Obama on the Record: Healthcare Reform Town Hall - Page 8 of 16

Obama on the Record: Healthcare Reform Town Hall

Q Well, that is my concern, that your budget proposal has lined up, from MedPAC’s recommendations, cuts for the next several years that will amount to, I don’t know, $13 billion or something like that over the next few years.

THE PRESIDENT: Okay, well, let me just respond. The MedPAC idea is to have health care experts and doctors sit down and figure out how can we improve Medicare, how can we make it more cost-efficient. It is not an exercise in just cutting reimbursement rates. In fact, in some cases, we may need higher reimbursement rates for certain aspects. I actually think home care ends up being cost-efficient in many cases rather than institutional care — and it helps keep people in their homes. (Applause.)

In rural communities, in rural communities, there are certain areas where doctors aren’t reimbursed at an adequate level, and so you’re seeing too many doctors leave those communities.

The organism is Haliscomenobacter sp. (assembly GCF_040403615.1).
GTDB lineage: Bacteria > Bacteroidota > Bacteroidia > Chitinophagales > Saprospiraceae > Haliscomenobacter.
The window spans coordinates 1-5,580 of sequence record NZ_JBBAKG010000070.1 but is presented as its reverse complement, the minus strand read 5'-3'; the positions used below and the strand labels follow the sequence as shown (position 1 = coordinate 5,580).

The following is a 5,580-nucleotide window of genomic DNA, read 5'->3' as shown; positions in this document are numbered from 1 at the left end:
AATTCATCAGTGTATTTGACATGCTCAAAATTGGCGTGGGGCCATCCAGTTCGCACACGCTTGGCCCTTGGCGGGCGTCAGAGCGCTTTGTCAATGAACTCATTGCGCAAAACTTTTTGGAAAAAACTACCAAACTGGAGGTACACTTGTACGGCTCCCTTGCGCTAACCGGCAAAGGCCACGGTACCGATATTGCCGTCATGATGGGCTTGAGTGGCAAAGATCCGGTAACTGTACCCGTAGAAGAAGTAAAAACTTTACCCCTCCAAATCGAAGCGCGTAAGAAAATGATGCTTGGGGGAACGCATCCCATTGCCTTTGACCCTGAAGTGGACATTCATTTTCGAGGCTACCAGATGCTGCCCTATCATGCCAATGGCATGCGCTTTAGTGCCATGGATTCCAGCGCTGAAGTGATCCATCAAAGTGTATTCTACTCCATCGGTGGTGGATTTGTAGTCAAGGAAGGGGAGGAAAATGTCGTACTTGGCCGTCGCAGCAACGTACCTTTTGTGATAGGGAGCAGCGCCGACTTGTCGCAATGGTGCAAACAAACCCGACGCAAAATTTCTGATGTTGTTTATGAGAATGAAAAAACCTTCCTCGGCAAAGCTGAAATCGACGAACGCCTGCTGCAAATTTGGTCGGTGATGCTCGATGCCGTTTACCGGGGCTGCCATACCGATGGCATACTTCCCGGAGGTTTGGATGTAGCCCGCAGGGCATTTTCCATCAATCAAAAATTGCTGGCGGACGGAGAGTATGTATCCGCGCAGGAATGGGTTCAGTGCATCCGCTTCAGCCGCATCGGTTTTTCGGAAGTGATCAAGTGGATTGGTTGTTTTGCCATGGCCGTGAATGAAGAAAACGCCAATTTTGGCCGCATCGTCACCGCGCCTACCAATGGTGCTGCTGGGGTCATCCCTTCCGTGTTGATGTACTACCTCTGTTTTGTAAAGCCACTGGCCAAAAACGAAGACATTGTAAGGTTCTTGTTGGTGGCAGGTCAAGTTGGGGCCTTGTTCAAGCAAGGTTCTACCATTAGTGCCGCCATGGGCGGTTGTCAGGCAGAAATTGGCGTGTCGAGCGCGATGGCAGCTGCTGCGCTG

So what we do want to make sure of, though, is that we are, in our reimbursement systems, we’re incentivizing smart things. So, for example, right now if a hospital is reimbursed for the number of tests that it does, then that may not give them much of an incentive to make their system more efficient so that once you take that first test and you’ve gone in the hospital, then you end up having that test sent around to everybody so you don’t have to take five more tests. But right now the way the reimbursement system is set up, you don’t have that incentive to just have the one test and then use information technology to distribute it throughout the system.

So those are the kinds of changes that we want to make. We think that the more that we’re encouraging efficient, smart care, that’s going to be good for providers, that’s going to be good for patients, that’d actually freeze up more money so that we, in some cases, can provide higher reimbursements for folks who right now are not getting sufficient reimbursement. It’s a matter of using the dollars that we’re spending more wisely than we’re spending them right now. Okay, all right.

Q Thank you.


Gentleman in the red right there.

Q Well, first, Mr. President, welcome to Shaker Heights.


Q The city that makes things work. (Laughter and applause.) My question and maybe my request is this: Are you willing to urge Senator Reid and Speaker Pelosi to stay in Washington and get this job done?

THE PRESIDENT: Well, I tell you what, I think Senator Reid said today that he thought that we can get this bill out of the Senate Finance Committee by the time of recess, and that in early fall they will come back and actually vote on the bill. Now, I haven’t talked to him today.